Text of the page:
The targeted audience, based on the writing, feels definitely more towards Middle Grade or Young Adult, but with use of some big words like peremptorily or acquiescence. I consider myself pretty well read in the English language (even though it’s not my native language), but I had to look up the meaning of these words! Personally, I felt a bit torn about the use of these kind of words, considering the age group.

Editorial notes

First off, hello gorgeous cover! This immediately pulled me in and I love seeing great (and fitting!) covers for Indie books.

Concerning grammar, this is definitely one of the best edited stories I’ve read from an Indie Author. Hardly any grammar issues, and the few I did notice, were so minor that anyone could’ve overlooked it. And none actually intervened with the enjoyment of the story, which to me is a big plus!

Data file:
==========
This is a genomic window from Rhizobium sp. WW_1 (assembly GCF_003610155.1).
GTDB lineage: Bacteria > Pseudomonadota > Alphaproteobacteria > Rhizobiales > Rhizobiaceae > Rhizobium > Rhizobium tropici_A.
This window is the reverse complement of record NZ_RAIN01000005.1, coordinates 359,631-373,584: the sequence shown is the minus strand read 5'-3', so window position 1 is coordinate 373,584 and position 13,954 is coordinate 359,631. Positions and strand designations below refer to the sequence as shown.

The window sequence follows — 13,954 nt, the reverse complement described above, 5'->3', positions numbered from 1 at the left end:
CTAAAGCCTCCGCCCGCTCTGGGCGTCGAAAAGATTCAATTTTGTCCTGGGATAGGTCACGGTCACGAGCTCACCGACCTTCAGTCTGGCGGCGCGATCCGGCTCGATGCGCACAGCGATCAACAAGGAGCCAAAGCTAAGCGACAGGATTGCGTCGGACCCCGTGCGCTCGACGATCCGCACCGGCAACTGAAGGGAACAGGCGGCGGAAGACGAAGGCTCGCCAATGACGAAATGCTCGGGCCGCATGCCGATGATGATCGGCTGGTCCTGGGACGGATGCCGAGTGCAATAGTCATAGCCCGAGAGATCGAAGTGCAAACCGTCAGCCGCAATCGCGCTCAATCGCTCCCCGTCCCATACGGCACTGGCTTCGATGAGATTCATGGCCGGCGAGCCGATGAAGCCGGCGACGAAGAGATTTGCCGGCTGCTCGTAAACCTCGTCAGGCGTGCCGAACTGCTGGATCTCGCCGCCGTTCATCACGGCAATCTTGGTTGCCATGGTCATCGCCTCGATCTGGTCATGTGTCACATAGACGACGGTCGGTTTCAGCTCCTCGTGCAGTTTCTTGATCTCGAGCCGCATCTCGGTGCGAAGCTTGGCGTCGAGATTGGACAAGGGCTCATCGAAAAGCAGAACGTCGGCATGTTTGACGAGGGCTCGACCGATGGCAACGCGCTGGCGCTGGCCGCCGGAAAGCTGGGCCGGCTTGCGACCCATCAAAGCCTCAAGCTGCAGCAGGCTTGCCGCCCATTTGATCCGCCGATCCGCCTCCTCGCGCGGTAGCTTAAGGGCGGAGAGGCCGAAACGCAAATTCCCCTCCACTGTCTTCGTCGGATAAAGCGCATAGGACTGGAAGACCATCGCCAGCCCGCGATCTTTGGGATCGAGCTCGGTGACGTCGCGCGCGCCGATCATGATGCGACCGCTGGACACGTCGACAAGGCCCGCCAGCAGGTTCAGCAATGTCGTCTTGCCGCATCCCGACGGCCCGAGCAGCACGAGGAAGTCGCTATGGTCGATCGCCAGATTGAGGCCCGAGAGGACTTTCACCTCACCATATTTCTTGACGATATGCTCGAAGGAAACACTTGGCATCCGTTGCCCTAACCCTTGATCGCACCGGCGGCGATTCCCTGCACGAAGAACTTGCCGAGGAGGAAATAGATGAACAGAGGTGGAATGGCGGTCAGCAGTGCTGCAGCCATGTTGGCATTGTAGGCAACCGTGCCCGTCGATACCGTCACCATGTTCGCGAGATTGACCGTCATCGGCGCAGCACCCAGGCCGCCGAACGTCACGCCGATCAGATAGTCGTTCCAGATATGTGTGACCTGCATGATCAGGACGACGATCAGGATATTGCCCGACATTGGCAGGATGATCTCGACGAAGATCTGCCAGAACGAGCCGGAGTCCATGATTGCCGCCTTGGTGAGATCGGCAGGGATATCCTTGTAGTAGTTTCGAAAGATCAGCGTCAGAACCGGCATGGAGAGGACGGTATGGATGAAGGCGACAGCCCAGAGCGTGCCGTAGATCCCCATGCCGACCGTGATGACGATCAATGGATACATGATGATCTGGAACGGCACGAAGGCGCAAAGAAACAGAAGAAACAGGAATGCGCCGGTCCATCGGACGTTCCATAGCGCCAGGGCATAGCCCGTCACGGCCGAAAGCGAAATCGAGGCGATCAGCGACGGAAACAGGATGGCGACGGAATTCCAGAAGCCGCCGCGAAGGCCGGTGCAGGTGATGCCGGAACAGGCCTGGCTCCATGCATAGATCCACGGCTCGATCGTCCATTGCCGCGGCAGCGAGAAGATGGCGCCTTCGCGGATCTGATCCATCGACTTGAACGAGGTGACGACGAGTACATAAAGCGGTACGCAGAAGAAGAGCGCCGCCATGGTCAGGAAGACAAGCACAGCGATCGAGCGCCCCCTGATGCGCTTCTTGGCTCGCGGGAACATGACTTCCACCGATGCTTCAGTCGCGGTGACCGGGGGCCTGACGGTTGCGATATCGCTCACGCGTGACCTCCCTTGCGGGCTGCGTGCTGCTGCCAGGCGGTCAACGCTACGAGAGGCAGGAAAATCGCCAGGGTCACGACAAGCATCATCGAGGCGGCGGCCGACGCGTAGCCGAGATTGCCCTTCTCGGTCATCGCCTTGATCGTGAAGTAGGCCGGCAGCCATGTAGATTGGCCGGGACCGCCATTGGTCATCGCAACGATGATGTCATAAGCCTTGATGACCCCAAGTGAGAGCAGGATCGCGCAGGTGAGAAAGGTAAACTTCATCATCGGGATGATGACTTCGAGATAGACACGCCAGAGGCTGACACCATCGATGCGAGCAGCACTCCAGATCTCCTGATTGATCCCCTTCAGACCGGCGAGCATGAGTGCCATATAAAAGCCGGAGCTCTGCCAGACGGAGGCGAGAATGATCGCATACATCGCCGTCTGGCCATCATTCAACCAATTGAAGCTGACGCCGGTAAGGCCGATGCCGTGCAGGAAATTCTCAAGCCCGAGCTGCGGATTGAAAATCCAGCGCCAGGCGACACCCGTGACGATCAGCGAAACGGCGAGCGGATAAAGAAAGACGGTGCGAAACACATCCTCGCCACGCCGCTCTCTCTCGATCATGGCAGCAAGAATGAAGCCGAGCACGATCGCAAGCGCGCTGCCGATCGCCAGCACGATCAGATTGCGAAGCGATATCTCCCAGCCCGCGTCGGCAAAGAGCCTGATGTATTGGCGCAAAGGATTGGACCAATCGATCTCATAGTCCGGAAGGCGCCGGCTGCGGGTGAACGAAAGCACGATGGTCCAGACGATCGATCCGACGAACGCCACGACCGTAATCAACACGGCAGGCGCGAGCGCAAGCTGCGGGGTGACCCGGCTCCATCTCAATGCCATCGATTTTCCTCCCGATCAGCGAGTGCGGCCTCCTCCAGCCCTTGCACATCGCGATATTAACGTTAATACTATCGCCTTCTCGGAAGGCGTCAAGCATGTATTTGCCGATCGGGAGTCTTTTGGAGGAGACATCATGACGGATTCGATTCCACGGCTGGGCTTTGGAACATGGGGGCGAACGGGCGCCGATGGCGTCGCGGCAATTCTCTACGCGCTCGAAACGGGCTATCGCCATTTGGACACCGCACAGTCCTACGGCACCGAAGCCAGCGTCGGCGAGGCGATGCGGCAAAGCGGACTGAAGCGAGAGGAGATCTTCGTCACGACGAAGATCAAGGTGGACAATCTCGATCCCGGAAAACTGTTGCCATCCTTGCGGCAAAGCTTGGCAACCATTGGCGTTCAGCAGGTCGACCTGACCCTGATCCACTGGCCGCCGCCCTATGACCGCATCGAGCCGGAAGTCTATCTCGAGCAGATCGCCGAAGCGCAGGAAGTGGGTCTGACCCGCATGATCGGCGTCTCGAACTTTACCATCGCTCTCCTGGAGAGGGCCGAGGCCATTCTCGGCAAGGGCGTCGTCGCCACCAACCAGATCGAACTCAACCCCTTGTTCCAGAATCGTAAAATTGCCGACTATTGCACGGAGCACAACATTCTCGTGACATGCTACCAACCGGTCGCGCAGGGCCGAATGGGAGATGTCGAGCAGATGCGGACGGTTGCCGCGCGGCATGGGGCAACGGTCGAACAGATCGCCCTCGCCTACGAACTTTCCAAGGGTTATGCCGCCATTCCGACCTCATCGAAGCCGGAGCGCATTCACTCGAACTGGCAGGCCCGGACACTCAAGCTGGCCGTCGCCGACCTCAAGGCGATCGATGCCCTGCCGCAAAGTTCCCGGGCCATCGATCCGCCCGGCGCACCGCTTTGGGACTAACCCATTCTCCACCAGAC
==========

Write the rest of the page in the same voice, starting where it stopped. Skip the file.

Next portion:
Though I did find quite a bit of passive writing, which can be a threat to readability: “Xander felt a swift, crawling sensation down his spine.” Making it more active would be better: “A swift, crawling sensation went down Xander’s spine.”

Or this sentence: “Xander found that when he looked straight at them…” which could definitely improve by deleting the first three words.

Story wise, there were a few issues. A few questions during reading weren’t answered, which I did expect to know after finishing this book. Like, why didn’t Xander object when he was first introduced to this whole new magical world? I couldn’t help but wonder why a 14 year old would do as he’s told by strangers, and follow them through several magical settings, when he had no idea what was going on or even where they’re going. Especially because I, as the reader, was just as gob smacked and confused as Xander about what was going on. I’m sure it’s because he’s just very curious to find out more about what’s happening, but some communication would’ve benefited that part of the story.

The scene in the kitchen after they arrive at the Stanton house made up for this though, but it did feel a little too late for me.